One Year Later

It’s been roughly a year since the RIM acquisition, so I thought I’d give a little post-mortem.

I successfully avoided working for big companies up until last year, until I wasn’t really given a choice. The avoidance wasn’t due to do a bad firsthand experience, just a combination of what I’d heard and how I pictured it would be. Well I’m sorry to say, firsthand experience wasn’t able to disprove the theory.

In no particular order, the top 3 things I don’t enjoy about working for RIM:

  1. Middle management. I’ve found the stereotype very true, at least for many of the groups I deal with at RIM. Maybe not as bad as David Brent, but still very noticeably lacking. It’s compounded by the fact that RIM has very hands-on, very technical executives on the software side. So instead of middle management functioning as leaders of their autonomous units, they really just act as more of a time-delayed, lossy proxy. The corollary to this is this weird culture of fear and worship of the execs. The trumping argument often goes something like, “Well, MikeL/DavidY said so, therefore that’s the way it has to be.”
  2. Specialization. I get the theory, specialization leads to higher overall productivity, but what they don’t tell you is that it’s hella boring. RIM bought SlipStream for its compression technology, so that makes all of us compression experts only. Any knowledge and experience that we bring to the table in other areas has just about zero value. Of course switching specialties is always an option, but that doesn’t address the underlying issue.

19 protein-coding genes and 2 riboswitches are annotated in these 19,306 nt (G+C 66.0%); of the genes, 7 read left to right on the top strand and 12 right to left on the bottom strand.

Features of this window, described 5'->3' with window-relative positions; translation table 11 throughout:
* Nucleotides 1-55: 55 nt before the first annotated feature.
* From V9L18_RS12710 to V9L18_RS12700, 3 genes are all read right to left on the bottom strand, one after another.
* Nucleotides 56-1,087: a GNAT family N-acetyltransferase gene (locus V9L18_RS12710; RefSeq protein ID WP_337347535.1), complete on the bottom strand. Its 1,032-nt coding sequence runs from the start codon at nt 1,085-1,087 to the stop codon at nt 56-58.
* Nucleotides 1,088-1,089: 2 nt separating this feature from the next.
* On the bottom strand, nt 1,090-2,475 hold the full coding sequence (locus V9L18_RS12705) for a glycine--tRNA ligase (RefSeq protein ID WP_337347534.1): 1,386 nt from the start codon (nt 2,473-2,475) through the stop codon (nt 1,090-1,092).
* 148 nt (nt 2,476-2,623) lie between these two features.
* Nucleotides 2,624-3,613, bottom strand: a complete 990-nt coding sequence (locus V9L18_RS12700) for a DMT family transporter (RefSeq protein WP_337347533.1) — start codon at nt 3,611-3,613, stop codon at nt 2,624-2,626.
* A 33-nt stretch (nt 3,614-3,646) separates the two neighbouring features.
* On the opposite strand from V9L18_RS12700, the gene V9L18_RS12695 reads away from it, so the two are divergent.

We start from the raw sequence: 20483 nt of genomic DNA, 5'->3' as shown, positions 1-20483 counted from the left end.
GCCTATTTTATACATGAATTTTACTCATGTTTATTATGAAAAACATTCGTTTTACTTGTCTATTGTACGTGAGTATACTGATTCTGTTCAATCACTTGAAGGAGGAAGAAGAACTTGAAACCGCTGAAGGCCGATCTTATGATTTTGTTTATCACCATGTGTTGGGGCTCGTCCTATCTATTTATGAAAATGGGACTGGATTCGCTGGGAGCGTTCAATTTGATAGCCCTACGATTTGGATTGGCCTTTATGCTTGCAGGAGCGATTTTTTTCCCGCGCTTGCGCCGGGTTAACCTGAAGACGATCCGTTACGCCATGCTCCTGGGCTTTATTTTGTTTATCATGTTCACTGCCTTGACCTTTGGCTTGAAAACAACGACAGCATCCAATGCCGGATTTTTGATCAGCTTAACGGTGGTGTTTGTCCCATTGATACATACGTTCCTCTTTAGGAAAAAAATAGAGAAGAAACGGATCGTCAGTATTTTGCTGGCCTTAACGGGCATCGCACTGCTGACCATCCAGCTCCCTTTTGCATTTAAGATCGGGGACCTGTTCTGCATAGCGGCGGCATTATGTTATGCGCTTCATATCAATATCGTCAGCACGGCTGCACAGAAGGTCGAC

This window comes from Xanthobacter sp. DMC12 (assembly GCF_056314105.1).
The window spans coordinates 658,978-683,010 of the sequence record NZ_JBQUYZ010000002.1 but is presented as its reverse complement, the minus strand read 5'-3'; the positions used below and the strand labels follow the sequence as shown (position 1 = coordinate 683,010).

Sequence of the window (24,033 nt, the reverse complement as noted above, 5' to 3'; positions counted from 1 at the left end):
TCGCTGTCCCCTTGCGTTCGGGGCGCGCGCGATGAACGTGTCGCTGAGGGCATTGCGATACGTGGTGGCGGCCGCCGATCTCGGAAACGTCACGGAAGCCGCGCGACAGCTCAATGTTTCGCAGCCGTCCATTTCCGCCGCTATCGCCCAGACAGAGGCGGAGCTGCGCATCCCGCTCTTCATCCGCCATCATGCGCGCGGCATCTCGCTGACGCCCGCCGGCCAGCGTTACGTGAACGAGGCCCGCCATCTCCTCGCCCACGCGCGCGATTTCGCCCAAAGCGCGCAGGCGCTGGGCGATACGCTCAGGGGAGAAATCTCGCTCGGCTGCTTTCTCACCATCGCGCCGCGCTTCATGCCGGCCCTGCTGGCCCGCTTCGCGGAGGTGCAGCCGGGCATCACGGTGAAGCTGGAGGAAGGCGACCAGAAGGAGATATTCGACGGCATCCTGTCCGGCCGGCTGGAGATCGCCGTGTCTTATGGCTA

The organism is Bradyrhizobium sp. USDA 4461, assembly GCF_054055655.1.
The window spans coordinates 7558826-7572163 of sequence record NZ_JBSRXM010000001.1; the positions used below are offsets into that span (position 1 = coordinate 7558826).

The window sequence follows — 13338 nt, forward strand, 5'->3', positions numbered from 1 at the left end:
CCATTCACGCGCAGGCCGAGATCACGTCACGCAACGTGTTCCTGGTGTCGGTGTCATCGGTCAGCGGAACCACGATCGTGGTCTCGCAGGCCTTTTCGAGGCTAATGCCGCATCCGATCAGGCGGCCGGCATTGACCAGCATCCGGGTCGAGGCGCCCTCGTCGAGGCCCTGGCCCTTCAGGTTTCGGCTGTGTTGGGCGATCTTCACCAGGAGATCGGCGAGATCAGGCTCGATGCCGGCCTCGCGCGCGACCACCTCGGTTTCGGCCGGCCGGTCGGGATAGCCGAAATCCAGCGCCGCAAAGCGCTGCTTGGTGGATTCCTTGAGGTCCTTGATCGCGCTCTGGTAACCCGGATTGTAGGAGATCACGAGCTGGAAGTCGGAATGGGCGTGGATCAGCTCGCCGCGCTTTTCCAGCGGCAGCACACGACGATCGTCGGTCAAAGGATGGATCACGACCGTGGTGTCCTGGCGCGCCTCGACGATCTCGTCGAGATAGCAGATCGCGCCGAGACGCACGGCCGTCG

3. Bureaucracy. I understand, when the company is so big, there needs to be meetings and paperwork to co-ordinate between groups so that everyone is on the same page. I don’t know if it’s like this at other large companies, but I find it’s quite excessive in some cases at RIM. For example, the overriding factor for some technical decisions is whether or not say, the Legal or the IT department need to be engaged in the process. These are two groups that have gotten the reputation at RIM (deserved or not) of extending timelines by weeks to months.

To be fair, it’s not all bad, the things I DO like include:

  1. Benefits and perks. There’s the free BlackBerry of course. Plus the full health/dental, group RRSP, subsidized gym membership, etc.
  2. Compensation. The salary and options packages are very competitive, especially considering the low cost of living in the K-W area.
  3. Better work-life balance. Long work hours are not expected, vacations never have to be cancelled (as did happen once at SlipStream). If you’re not available, they can always find another way.

These are all "nice to have" things, but truthfully they have very little importance to me at this point in my life. I have no dependents, no mortgage to pay, and Bonnie works 12 hours shifts, so long hours aren’t such a big deal. My goal is still that by the time these things do become important (in say 5-8 years), I won’t actually need to work any more. I can dream, right? 🙂

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